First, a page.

This Little Piggy Went All The Way Home; Guinea Pig Rehoming
By Ruth Lawrence
Guinea pigs are adorable little creatures. No wonder, then, that they are popular pets for children and adults alike. But researching this Peruvian native species brought me into contact with people on the front line of guinea pig rescue, unfortunately a much needed service.
Lack of information is the reason why rescue centres are full to capacity. Guinea pigs, or cavies, are worryingly easy to buy, often in an irresponsible way from sellers more concerned with money than the welfare of this surprisingly delicate animal.
I visited Pauline Dutton from Pooh Piglet Corner in Haywards Heath to meet 120 guinea pigs abandoned by their initially well-meaning owners.
“People buy a pair from a pet shop without knowing the sex or whether they will bond,” Pauline told me as I stroked an irresistible youngster. It’s this universal appeal which causes such problems: children fall in love with a cute little face or a pleasing colour and unsuitable animals are forced to live together, often resulting in unwanted litters or fighting. Females can remain constantly pregnant if left with an unneutered male; they produce 3-4 babies in one litter and can become pregnant at four weeks old, when they can be damaged by giving birth.
Males make surprisingly good foster ‘uncles’, nurturing rescued babies while mentoring them; this gives a clue to the sensitive nature of the breed. Bonded males can live together happily as can groups of carefully introduced girls, although a neutered male can work wonders at stopping fighting between a pack of girls. They all prefer company, but it must be thoughtfully introduced as the wrong companion will be just as damaging as two humans who don’t get along.
Pauline confided that guinea pigs sometimes become the unwitting victims to animal hoarders; she has dealt with rescues where over 200 have been liberated from a single, overwhelmed owner.
Pauline won’t re-home a guinea pig unless she feels certain that a responsible adult will care for it over its lifespan, which can be more than 5 years.
Children may convince a parent they will look after their pet diligently but, ultimately, an adult will always end up having to take responsibility and this is the main reason why so many animals are abandoned.
Pauline set up the rescue centre 15 years ago; she gives free advice and offers a 6-month care package with all re-homed guinea pigs. As we talked, we were surrounded by the gentle vocalisations of these communicative animals.
Guinea pigs have a wide range of calls, indicating contentment, fear, happiness, aggression and greeting. They love to feast on chicory, cucumber and special mixes of seeds, grasses and pellets.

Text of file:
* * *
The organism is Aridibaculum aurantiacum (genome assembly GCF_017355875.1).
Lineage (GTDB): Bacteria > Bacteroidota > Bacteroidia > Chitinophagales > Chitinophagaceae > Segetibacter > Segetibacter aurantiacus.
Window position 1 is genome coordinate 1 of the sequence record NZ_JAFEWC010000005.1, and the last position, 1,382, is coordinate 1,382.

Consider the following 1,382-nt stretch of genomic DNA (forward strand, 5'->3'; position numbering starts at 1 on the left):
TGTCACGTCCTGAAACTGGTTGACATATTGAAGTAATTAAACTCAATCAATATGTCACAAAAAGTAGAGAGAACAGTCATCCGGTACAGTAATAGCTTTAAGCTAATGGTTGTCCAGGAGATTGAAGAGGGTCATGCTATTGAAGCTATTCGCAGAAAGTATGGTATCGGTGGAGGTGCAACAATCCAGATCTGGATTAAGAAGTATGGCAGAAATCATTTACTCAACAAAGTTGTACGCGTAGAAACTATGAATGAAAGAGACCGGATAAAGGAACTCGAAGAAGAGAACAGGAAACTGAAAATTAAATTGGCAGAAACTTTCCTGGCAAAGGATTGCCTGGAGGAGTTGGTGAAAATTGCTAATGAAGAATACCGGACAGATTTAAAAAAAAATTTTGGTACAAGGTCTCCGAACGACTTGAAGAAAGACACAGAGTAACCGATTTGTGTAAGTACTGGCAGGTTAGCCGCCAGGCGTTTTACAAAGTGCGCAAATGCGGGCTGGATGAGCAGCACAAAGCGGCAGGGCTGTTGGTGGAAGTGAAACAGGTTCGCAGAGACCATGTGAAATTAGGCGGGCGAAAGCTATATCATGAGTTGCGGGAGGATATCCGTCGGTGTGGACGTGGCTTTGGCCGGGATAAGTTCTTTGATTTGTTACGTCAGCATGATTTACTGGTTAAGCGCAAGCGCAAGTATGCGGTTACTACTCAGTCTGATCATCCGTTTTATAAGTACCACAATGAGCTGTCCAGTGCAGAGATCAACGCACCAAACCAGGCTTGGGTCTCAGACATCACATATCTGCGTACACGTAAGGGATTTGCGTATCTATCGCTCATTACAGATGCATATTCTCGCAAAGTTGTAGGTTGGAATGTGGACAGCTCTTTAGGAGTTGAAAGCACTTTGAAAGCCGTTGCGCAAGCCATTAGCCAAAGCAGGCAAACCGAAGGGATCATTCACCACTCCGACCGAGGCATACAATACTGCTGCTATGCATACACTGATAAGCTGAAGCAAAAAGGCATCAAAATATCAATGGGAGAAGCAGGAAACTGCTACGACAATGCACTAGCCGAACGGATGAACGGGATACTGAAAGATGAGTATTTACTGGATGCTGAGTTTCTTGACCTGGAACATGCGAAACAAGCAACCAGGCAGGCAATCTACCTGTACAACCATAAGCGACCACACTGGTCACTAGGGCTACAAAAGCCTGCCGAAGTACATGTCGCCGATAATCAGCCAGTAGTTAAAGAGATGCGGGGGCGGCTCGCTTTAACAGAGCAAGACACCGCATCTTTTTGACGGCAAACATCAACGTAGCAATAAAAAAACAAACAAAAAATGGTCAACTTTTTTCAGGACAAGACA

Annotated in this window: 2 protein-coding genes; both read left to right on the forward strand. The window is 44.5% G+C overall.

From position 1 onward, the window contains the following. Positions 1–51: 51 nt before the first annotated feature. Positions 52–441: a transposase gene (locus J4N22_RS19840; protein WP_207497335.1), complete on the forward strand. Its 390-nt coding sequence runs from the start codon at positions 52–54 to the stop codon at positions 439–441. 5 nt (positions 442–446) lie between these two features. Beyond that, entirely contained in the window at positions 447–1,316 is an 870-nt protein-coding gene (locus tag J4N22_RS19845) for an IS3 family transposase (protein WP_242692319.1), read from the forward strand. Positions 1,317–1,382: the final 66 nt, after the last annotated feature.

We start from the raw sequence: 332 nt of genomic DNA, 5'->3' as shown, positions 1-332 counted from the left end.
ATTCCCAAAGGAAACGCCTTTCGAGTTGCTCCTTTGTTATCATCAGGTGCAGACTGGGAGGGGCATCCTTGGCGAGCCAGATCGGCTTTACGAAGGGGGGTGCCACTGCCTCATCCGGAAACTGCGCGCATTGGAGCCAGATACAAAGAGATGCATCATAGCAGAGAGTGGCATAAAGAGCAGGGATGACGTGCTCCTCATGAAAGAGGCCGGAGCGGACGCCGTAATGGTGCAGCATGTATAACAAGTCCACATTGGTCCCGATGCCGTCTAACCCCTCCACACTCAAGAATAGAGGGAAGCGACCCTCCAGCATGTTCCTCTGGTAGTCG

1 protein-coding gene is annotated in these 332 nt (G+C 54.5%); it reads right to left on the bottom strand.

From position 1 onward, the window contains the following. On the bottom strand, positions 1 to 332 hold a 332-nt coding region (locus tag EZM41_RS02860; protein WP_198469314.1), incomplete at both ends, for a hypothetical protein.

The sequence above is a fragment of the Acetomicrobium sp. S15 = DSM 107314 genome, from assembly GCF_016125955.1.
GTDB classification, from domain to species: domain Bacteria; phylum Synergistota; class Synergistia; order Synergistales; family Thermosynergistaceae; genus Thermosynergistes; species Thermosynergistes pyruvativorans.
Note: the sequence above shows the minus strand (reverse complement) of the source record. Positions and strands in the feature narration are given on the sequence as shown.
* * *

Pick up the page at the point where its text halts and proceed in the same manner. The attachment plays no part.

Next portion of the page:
“People often think guinea pigs can share food and space with rabbits,” Pauline told me, “but they have very different diets and social needs.”
Unlike rabbits, they can’t live outside without a secure, warm shelter as they have hair instead of insulating fur. They must not go out on wet grass; and in winter must be brought into a house or shed.
Pauline’s dedication means that she incurs large overheads in caring for other people’s abandoned guinea pigs and she welcomes donations of money, specific foods, cages, towels and wood shavings for bedding. Her love for the rescued guinea pigs is obvious. As she handed me a captivating little female, I realised how the qualities that make them such a popular first pet also make them highly vulnerable to abandonment.
It’s a sad reflection that another two guinea pig rescue centres are based in nearby Crawley.
I visited Palace Piggie Rescue to meet Lynn Coulbeck and Liz Hopper who are both opposed to breeding when so many rescue animals are waiting for loving homes. Keen to assure potential adopters that they are never on their own, Lynn and Liz dispense advice throughout the guinea pig’s life, in stark contrast to some pet shops who may simply want to sell an animal to an adoring child. “A guinea pig is not a toy or a gimmick,” Lynn said. “They have lives and enjoy interaction, company and plenty of safe space.” Cages should be at least 4 by 2 feet in size for a pair of guinea pigs and extra animals require another square foot each.
The centre’s most elderly resident, ‘Old Codger’, is still going strong at 10 years of age. “We get attached to individuals,” admitted Liz, “they squeak when they hear their owner’s voice”.
If your child wants a guinea pig, make sure that an adult will commit to its care and welfare for the duration of its life. Take advantage of the support offered by a rescue centre and give an abandoned animal a fresh start. You can take a bonded pair of youngsters who will remain close and affectionate with each other, secure in the knowledge that you are, in Lynn’s words, “part of the solution, by adopting and not buying.”
Palace Piggie Rescue always welcomes donations, newspapers for bedding and the great essential: bin liners. Guinea pig rescue on this scale requires serious funds, time, energy and dedication. Giving a pet a new home is a deeply rewarding experience and potential adopters can be reassured that they will have access to support along the journey.
The guinea pigs I met at Pooh Piglet Corner and Palace Piggie Rescue are the lucky ones – the vocal squeaks and chatter communicate their contentment as they wait to find their forever homes.
For more information on Guinea Pig Re-Homing and Care; please visit;